That our American culture with its emphasis on individualism has seen a break down in community has been well documented in books such as “Bowling Alone” and “Habits of the Heart: Individualism and Commitment in American Life.”  Our increasingly disconnected lives has led to a breakdown in civility that is easily seen in our political world and is possibly a contributing factor to the many random acts of violence that seem to take place almost daily.  The Christian faith, in which we are taught to love both neighbor and enemy and to welcome strangers, can and should play a vital role in helping our culture overcome our increasing estrangement from one another.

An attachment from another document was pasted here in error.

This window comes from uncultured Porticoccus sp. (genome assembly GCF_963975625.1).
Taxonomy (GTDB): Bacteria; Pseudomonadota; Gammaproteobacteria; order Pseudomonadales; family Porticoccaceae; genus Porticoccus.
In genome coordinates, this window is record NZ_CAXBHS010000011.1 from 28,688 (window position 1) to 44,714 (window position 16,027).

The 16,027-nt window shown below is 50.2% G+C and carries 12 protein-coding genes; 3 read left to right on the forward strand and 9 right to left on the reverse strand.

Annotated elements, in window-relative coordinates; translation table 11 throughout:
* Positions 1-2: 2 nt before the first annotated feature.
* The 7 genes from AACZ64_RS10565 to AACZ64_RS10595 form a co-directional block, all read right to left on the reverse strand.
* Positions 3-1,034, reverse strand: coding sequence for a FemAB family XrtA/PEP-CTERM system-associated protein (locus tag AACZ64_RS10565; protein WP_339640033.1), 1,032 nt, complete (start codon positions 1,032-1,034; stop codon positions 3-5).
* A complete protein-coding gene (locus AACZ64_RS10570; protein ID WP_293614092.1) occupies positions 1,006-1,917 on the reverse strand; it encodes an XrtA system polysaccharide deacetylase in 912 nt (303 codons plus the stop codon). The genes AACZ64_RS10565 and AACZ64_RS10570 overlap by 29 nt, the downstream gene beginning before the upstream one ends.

The church can help to build community in a variety of ways, but I want to briefly mention two.  First, the church as a source of support and encouragement for people.  Life can be very difficult at times – each person has struggles and difficulties and loss that must be endured.  The church is a place where people should realize they are not alone through the difficult times of life; that their sorrow is shared by others.    As a pastor, I have had countless opportunities over the past twenty-five years to be with people in some very difficult times.  When I am present on such occasions, I always feel as if I am standing on sacred ground, a place where the grace of God can be made manifest.  This grace often comes in the form of other church members living out their own faith with those who are suffering by holding a hand, providing a meal, cleaning a house, sending a card, or any number of other expressions of compassion.  I have heard on more occasions than I can remember, someone saying to me, “I didn’t know so many people cared.”  The community of faith is a place of support and encouragement.  Not only within itself – but also within the larger realm.  This is why churches must always be engaged in ministries of care and compassion beyond its own members.  Every congregation should be reaching out in the town or city in which it finds itself to help meet the needs of folks who are struggling in life – food and housing and clothing ministries are at the top of the list.  But there are numerous ways we can share in the life of those who are our neighbors and who just like us, are the beloved God.   It is also the sense of community support that should lead the church in being among the first and most consistent responders to people who have endured the devastating natural tragedies that happen.  And when longer term recovery efforts are part of the equation, the long term commitment of people of faith is vital.